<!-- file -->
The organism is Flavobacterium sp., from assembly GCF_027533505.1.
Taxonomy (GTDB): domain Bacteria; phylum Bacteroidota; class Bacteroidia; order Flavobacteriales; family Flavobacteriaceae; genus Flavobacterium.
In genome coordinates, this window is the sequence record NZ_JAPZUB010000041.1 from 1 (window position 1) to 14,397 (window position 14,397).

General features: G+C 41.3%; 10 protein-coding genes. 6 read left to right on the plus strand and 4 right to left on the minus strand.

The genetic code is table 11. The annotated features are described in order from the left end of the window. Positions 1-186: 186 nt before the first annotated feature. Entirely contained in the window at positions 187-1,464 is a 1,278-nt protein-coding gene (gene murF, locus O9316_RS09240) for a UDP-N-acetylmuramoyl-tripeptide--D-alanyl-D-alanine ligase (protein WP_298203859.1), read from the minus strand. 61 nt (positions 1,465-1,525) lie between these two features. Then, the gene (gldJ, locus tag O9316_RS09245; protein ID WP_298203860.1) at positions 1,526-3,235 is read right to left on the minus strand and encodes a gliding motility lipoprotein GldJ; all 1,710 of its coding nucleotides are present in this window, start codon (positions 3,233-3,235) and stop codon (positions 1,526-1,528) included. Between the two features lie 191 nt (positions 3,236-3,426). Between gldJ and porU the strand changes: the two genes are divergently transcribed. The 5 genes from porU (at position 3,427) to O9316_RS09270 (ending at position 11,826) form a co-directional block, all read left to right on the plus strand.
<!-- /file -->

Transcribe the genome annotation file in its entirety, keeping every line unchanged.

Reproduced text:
The organism is Flavobacterium sp., from assembly GCF_027533505.1.
Taxonomy (GTDB): domain Bacteria; phylum Bacteroidota; class Bacteroidia; order Flavobacteriales; family Flavobacteriaceae; genus Flavobacterium.
In genome coordinates, this window is the sequence record NZ_JAPZUB010000041.1 from 1 (window position 1) to 14,397 (window position 14,397).

General features: G+C 41.3%; 10 protein-coding genes. 6 read left to right on the plus strand and 4 right to left on the minus strand.

The genetic code is table 11. The annotated features are described in order from the left end of the window. Positions 1-186: 186 nt before the first annotated feature. Entirely contained in the window at positions 187-1,464 is a 1,278-nt protein-coding gene (gene murF, locus O9316_RS09240) for a UDP-N-acetylmuramoyl-tripeptide--D-alanyl-D-alanine ligase (protein WP_298203859.1), read from the minus strand. 61 nt (positions 1,465-1,525) lie between these two features. Then, the gene (gldJ, locus tag O9316_RS09245; protein ID WP_298203860.1) at positions 1,526-3,235 is read right to left on the minus strand and encodes a gliding motility lipoprotein GldJ; all 1,710 of its coding nucleotides are present in this window, start codon (positions 3,233-3,235) and stop codon (positions 1,526-1,528) included. Between the two features lie 191 nt (positions 3,236-3,426). Between gldJ and porU the strand changes: the two genes are divergently transcribed. The 5 genes from porU (at position 3,427) to O9316_RS09270 (ending at position 11,826) form a co-directional block, all read left to right on the plus strand.